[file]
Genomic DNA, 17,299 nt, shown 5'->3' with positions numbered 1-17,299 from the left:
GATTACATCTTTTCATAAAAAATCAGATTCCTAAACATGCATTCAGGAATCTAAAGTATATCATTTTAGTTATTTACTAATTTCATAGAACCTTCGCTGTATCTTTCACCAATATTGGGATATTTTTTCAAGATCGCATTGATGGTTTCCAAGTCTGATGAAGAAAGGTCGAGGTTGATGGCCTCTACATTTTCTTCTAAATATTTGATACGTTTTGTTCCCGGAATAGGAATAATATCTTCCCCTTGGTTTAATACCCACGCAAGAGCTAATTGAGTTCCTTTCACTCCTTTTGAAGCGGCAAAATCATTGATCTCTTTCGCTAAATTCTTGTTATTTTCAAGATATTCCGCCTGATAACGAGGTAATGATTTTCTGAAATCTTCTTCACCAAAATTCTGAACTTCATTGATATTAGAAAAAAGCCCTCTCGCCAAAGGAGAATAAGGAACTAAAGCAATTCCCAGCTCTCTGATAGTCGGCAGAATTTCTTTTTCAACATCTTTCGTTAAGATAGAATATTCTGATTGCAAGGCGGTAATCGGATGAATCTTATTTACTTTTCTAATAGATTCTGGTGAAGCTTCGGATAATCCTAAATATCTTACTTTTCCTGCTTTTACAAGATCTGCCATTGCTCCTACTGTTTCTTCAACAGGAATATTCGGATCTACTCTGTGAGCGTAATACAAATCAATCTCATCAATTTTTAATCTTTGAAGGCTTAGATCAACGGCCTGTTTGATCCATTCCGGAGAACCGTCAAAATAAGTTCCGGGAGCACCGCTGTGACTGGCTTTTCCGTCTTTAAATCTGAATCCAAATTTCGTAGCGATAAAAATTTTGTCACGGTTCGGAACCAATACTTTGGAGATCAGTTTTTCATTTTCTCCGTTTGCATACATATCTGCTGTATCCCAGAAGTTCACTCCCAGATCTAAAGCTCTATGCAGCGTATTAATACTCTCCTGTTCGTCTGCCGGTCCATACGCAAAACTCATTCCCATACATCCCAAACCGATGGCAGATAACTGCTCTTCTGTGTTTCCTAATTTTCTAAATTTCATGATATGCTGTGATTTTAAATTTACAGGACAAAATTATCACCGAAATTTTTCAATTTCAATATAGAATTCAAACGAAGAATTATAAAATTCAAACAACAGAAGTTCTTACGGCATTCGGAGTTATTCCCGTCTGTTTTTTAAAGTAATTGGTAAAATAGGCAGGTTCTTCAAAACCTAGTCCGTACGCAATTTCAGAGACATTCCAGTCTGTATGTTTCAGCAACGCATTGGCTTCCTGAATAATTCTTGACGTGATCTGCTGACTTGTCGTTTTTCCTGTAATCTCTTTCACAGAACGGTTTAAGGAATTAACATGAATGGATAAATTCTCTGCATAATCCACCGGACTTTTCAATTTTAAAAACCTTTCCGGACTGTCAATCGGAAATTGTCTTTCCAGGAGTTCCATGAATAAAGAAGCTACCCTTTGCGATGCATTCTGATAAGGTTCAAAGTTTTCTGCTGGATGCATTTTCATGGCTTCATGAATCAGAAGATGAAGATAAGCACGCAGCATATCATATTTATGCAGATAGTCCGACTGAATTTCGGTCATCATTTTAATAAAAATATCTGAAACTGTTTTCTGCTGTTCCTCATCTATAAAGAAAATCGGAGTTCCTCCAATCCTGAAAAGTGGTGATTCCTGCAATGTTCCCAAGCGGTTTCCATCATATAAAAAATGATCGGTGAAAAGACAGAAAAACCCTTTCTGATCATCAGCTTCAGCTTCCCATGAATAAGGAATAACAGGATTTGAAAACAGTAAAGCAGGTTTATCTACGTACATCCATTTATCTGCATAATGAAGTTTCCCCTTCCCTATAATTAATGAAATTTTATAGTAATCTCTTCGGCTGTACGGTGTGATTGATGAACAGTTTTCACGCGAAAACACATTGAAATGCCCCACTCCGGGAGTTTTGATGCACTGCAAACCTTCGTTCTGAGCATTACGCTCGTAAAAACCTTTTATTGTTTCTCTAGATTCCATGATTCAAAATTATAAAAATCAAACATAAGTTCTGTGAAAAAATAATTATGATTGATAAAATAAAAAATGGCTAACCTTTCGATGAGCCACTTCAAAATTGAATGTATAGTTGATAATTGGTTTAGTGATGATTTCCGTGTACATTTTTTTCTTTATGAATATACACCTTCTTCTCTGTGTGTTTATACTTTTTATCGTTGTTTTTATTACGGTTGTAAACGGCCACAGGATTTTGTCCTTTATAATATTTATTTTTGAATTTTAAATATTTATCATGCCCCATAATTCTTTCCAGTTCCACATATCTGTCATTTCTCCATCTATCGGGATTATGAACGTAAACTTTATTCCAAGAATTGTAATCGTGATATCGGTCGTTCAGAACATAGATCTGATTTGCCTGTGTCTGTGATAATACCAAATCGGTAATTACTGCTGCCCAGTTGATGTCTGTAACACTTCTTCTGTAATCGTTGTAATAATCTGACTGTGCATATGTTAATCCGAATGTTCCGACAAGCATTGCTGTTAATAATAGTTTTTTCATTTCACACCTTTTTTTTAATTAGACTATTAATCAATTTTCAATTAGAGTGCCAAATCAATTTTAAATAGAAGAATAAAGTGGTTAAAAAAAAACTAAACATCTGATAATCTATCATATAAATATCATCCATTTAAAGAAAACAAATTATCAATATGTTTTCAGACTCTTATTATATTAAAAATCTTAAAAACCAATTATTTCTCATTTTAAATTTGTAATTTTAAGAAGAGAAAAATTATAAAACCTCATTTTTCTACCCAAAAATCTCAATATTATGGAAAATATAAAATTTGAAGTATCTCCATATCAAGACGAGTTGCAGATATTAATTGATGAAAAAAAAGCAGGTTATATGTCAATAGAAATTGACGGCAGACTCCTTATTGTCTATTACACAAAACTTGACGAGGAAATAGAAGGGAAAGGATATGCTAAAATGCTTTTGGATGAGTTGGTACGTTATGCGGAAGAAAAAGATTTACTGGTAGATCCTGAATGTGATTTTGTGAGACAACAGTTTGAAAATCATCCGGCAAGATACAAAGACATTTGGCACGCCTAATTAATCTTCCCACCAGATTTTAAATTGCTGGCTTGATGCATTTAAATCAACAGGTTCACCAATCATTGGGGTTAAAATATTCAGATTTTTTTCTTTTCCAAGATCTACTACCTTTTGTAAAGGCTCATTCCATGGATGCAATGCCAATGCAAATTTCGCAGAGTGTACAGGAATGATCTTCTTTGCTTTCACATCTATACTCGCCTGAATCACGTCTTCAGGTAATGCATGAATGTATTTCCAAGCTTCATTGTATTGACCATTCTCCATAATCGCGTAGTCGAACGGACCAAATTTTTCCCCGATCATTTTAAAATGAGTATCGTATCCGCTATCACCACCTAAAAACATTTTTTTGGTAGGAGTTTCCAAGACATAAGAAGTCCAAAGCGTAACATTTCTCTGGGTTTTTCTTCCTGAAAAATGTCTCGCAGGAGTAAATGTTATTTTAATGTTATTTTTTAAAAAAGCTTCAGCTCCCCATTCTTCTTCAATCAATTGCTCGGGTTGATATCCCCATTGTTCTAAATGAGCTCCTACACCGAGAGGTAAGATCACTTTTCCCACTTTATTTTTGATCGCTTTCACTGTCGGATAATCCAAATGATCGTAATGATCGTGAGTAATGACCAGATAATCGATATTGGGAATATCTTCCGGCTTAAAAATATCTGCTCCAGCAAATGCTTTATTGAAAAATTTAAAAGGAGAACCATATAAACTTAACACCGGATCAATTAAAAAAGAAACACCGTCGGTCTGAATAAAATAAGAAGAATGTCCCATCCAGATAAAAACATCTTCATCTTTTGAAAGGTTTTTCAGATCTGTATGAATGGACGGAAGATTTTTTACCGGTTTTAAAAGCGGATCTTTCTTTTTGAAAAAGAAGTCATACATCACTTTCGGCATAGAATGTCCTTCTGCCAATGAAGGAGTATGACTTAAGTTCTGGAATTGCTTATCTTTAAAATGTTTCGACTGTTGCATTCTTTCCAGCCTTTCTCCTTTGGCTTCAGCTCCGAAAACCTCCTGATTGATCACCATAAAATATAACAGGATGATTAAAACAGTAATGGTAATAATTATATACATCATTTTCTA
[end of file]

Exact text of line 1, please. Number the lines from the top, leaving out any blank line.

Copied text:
Genomic DNA, 17,299 nt, shown 5'->3' with positions numbered 1-17,299 from the left: